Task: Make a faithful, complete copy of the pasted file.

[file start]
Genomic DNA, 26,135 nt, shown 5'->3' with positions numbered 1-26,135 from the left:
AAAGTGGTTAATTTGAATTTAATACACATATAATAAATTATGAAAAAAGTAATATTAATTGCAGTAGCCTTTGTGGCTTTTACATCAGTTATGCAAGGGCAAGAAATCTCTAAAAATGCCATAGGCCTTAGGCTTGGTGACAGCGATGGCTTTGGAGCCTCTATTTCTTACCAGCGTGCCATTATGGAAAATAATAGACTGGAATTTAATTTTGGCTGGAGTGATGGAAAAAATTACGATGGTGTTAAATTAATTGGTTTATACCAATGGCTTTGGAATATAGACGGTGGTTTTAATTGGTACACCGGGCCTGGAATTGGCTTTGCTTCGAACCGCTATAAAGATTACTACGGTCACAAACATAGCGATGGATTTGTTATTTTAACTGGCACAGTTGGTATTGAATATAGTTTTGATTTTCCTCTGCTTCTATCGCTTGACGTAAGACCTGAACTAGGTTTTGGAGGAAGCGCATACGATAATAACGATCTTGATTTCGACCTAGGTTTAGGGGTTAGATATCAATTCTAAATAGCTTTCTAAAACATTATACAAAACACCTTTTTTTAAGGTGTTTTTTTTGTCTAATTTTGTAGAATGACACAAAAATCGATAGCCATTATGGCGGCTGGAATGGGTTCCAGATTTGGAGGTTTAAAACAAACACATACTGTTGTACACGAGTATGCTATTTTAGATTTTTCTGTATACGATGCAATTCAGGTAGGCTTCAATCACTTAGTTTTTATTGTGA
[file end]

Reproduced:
Genomic DNA, 26,135 nt, shown 5'->3' with positions numbered 1-26,135 from the left:
AAAGTGGTTAATTTGAATTTAATACACATATAATAAATTATGAAAAAAGTAATATTAATTGCAGTAGCCTTTGTGGCTTTTACATCAGTTATGCAAGGGCAAGAAATCTCTAAAAATGCCATAGGCCTTAGGCTTGGTGACAGCGATGGCTTTGGAGCCTCTATTTCTTACCAGCGTGCCATTATGGAAAATAATAGACTGGAATTTAATTTTGGCTGGAGTGATGGAAAAAATTACGATGGTGTTAAATTAATTGGTTTATACCAATGGCTTTGGAATATAGACGGTGGTTTTAATTGGTACACCGGGCCTGGAATTGGCTTTGCTTCGAACCGCTATAAAGATTACTACGGTCACAAACATAGCGATGGATTTGTTATTTTAACTGGCACAGTTGGTATTGAATATAGTTTTGATTTTCCTCTGCTTCTATCGCTTGACGTAAGACCTGAACTAGGTTTTGGAGGAAGCGCATACGATAATAACGATCTTGATTTCGACCTAGGTTTAGGGGTTAGATATCAATTCTAAATAGCTTTCTAAAACATTATACAAAACACCTTTTTTTAAGGTGTTTTTTTTGTCTAATTTTGTAGAATGACACAAAAATCGATAGCCATTATGGCGGCTGGAATGGGTTCCAGATTTGGAGGTTTAAAACAAACACATACTGTTGTACACGAGTATGCTATTTTAGATTTTTCTGTATACGATGCAATTCAGGTAGGCTTCAATCACTTAGTTTTTATTGTGA